I look well beyond the basic negotiator or the governance police. Along with category expertise and negotiation skills, I need, and my leaders share my expectations of the modern business mindset, with a logical approach, strong analytical skills and financial acumen, strong communication and influencing skills, with the ability to build relationships. In my estimation, these are the skills of a well-rounded entrepreneur. These are some of the skills that we review when we are recruiting for Strategic Sourcing professionals. In collaboration with our HR team, we developed a robust assessment process in which we have skill testing questions, business cases depending on the role and behavioural / cultural fit assessments.
Procurement is known for its ability to save costs. But from our perspective, one of the most exciting benefits of transforming Procurement into a more strategic function is the opportunity to find innovation through collaboration with suppliers. Could you describe your approach to this aspect of strategic Procurement?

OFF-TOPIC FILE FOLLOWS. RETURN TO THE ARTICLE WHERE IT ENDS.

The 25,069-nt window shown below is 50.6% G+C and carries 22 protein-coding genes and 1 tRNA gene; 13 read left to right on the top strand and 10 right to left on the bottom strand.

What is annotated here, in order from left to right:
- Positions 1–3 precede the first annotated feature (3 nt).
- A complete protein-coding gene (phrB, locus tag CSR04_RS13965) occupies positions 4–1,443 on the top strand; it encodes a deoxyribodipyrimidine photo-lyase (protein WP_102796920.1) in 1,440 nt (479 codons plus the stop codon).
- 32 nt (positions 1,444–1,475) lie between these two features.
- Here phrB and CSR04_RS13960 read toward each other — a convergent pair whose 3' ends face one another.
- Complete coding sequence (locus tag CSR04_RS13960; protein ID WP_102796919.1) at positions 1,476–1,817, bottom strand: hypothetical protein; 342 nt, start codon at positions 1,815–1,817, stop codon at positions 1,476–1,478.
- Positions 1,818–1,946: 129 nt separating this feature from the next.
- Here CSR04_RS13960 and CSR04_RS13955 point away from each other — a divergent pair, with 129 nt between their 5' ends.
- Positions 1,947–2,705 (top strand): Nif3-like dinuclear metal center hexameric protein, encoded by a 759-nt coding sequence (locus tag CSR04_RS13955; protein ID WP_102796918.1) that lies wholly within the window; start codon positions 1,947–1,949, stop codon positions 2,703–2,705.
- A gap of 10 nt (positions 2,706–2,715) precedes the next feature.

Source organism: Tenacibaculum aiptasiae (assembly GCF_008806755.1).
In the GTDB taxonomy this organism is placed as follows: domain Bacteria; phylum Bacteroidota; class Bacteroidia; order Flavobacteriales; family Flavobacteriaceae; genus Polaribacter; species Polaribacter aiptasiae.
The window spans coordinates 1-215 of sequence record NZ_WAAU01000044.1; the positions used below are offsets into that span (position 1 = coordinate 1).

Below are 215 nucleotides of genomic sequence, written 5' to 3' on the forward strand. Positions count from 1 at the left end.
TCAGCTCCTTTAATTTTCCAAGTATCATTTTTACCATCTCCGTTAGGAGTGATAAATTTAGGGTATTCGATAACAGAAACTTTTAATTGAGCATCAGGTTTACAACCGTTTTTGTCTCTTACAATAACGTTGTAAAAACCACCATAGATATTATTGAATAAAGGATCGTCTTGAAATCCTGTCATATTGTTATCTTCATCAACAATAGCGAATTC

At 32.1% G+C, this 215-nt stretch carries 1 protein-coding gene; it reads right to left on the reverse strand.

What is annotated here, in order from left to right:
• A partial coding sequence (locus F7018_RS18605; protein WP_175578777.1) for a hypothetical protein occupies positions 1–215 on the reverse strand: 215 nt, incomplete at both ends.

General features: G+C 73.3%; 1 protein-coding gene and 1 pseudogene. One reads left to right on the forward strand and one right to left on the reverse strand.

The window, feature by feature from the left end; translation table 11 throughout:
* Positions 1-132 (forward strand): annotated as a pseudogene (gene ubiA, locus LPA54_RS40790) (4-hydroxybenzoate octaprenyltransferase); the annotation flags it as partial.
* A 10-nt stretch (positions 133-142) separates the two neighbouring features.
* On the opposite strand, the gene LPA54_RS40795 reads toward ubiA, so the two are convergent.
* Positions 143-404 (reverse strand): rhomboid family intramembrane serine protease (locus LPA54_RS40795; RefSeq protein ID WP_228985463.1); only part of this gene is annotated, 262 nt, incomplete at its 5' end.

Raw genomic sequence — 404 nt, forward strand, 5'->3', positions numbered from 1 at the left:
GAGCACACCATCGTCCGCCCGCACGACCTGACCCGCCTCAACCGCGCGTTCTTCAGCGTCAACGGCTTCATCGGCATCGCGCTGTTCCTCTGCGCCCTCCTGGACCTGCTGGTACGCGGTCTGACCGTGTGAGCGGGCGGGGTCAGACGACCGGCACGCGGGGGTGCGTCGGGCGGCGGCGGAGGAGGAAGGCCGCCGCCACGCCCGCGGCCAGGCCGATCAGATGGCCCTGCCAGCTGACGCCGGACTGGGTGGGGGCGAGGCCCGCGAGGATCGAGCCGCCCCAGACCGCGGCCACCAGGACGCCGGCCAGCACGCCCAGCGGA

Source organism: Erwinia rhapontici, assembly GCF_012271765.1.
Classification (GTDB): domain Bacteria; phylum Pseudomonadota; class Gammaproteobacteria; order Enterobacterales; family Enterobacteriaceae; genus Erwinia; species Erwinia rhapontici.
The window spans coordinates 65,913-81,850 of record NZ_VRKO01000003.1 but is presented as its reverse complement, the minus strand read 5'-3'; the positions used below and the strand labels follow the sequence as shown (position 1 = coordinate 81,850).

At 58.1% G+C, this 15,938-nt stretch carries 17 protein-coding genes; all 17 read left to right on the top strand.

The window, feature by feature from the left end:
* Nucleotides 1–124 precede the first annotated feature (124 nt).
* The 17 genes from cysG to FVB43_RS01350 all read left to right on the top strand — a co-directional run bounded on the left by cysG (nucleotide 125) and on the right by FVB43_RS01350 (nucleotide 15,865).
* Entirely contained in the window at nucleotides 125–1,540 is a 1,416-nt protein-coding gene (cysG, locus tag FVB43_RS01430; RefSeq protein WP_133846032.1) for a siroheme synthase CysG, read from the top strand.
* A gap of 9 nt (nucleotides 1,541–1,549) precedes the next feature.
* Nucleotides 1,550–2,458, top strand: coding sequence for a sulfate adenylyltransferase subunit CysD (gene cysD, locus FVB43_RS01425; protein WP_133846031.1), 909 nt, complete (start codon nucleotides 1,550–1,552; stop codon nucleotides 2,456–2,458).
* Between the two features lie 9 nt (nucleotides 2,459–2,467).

Our Strategic Sourcing vision at GTAA includes Innovation, and, following best practice, the Supplier Relationship Management program (SRM) is a distinct function within my team and our means of meeting this expectation. SRM is the discipline of working collaboratively with those suppliers who are vital to the success of the organization, with the generation of Innovation for growth, efficiency and value creation as one of the key objectives. At the GTAA, we launched the SRM program this year, so it is still in its infancy, but have completed the segmentation exercise for Operations suppliers, and have made progress in including the SRM framework in new contracts. Strategic Sourcing has the overview of all the contracts and therefore views suppliers holistically. What excites me is that through SRM, my very creative SRM Leader has already demonstrated success in initiating novel approaches that will generate value for our organization.